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In Denver’s cultural landscape, an abundance of art and music options creates for a long list of weekend to-do’s. To stand out with an event or a festival in the city that is awakened by blue skies and rooftop patios can be difficult. However, the Museum of Contemporary Art (MCA) is preparing to host its third installment of a festival unlike any other.

Fem Fest is a one-day experience that is far more than art and music, though it is rich in abundance of both. Stemming from the influence of Feminism & Co, Fem Fest is a multi-faceted event within a creative community that connects gender and culture, elevating the discourse around women’s issues.

Open to all genders, the museum will see both members and fresh faces inside its doors on Saturday, May 18, as people immerse themselves in workshops, partake in the shopping of local vendors, nom on some delicious delights, laugh-out-loud to comedians stories of, and jam out to Denver’s favorite local musicians. From basement to rooftop, there is something for everyone, truly, for everyone.

“I think allowing for a space where people can either be full-on immersed, just observing, or somewhere in between, is part of what makes this the perfect sort of performance or art space,” said Bree Davies, Fem Fest festival producer. For Davies, who has now produced Fem Fest for the third consecutive year at MCA, inclusion is truly the core mission of the day, cultivating a place that is as creative as it is welcoming.

“For some people who come, this may be their first experience with a workshop on female empowerment, or a workshop on building their own synthesizer, and part of that accessibility is just saying, ‘Be involved in whatever level that you want,’” Davies said. She did a lot of work with the museum to ensure that this will be an experience that honors all kinds of people, but even more so the ones who typically are left out of the inferred “inclusivity” of festivals.

“Accessibility is the biggest component because it intersects in so many ways,” she said. “I don’t like to do things that are not accessible to everyone, in many senses of accessibility, whether that’s physical or economic, or in the weird world of art, the arbitrary age barriers that are created around who can and can’t participate in art. Like, think about the average ticket to a Grandoozy level festival; it’s inaccessible.”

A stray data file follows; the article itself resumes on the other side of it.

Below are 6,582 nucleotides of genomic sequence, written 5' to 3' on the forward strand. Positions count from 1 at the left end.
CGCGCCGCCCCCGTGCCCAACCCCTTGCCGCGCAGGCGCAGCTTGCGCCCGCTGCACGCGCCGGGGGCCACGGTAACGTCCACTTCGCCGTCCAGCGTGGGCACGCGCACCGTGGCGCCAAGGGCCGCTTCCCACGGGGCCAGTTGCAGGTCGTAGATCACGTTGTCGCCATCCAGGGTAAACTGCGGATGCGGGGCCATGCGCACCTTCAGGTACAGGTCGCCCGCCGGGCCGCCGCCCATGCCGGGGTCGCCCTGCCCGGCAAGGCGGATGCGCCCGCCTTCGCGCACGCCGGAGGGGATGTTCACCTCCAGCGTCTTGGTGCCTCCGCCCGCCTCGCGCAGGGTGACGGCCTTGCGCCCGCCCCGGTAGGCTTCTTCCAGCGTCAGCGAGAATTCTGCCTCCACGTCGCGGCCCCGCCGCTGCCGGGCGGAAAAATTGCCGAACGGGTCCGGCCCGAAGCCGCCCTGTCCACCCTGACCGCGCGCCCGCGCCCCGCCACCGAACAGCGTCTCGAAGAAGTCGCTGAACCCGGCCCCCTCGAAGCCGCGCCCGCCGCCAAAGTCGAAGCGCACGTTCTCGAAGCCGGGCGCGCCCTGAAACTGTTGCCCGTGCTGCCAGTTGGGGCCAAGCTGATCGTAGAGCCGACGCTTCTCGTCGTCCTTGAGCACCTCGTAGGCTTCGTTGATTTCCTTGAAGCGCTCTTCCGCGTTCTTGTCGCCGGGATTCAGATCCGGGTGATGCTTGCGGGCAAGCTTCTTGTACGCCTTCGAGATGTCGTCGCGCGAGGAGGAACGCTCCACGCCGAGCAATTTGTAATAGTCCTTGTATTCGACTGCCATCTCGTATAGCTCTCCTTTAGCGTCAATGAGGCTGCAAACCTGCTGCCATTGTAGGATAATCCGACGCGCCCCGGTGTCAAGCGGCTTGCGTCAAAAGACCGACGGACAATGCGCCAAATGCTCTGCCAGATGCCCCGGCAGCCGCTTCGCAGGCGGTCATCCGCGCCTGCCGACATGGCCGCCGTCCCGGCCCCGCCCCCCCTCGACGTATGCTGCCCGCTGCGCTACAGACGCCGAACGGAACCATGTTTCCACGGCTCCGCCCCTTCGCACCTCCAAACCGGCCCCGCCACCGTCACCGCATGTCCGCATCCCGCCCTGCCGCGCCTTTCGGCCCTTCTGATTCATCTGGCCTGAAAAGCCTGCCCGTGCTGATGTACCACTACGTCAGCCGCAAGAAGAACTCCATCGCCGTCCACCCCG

Base rates for the day are an admittance fee of a maximum $8, only $6 for members, and $2 for anyone under the age of 18. Workshops are an additional fee, though so much is available for attendees at the base level price, that makes this event unlike any other. Tickets can still be purchased on the website, or in-person at the door.

The event is all-ages, and not alcohol-centered, another important factor when Davies is planning any event. She won’t compromise on the fact that art and music need to be available to everyone, as so many festivals are generally geared towards drinking and substance use. While Fem Fest is sponsored by Ratio Brewery, and alcohol will be available, Davies was intentional in choosing a company that really cares about the community and that the entire experience is not centered around that.

Additionally, Davies has chosen to work with host MCA for the last three years because it is a physically accessible place. With an elevator and ramps to provide easier access throughout the museum and into performance spaces, festivals are typically held on grass or gravel covered spaces, that make it challenging, even impossible, to navigate a wheelchair or mobility device.

“For somebody like me, who’s coming from the no money, but unlimited possibility world of DIY, the MCA couldn’t be a better partner,” she said.

Throughout the day, attendees can peruse the art installations at MCA between workshops based on topics like sex-positivity, therapeutic art, coding and crafting, and movement. They can record an oral history on vinyl with ArtHyve and have a professional portrait taken by photographer Amanda Corrales.

Live music from Yasi, Kayla Marque, The Milk Blossoms, Rare Byrd$, and DJ’s will be performed on the rooftop overlooking the downtown skyline while comedians Lily Ostberg, Miriam Moreno, and Jacq the Stripper will be dishing out their best jokes. Tarot readers will be setup in the Soul Lounge and available to unlock the mysteries of the past, present, and future. The day really does have something for everyone.

“It’s about relationships, and I think sometimes that’s overlooked, especially when we have more corporate-run festivals. You can’t create human connection, it’s organic, it has to be organic. So the majority of the folks that I’m working with are people that I’ve met through other art events or recommendations from people who have reached out to me,” she said.

Possibly one of the best parts, Davies said, is that the event is truly Denver-centric. She has fostered an invaluable and abundant world of artists in the years that she has been involved in the Denver DIY scene, and as she tapped the shoulders of those she wanted to bring into the event, they came running. From musician, to comedians, to craftswomxn, to photographers, and beyond, her connections continue to bear a beautiful fruit of the creative community.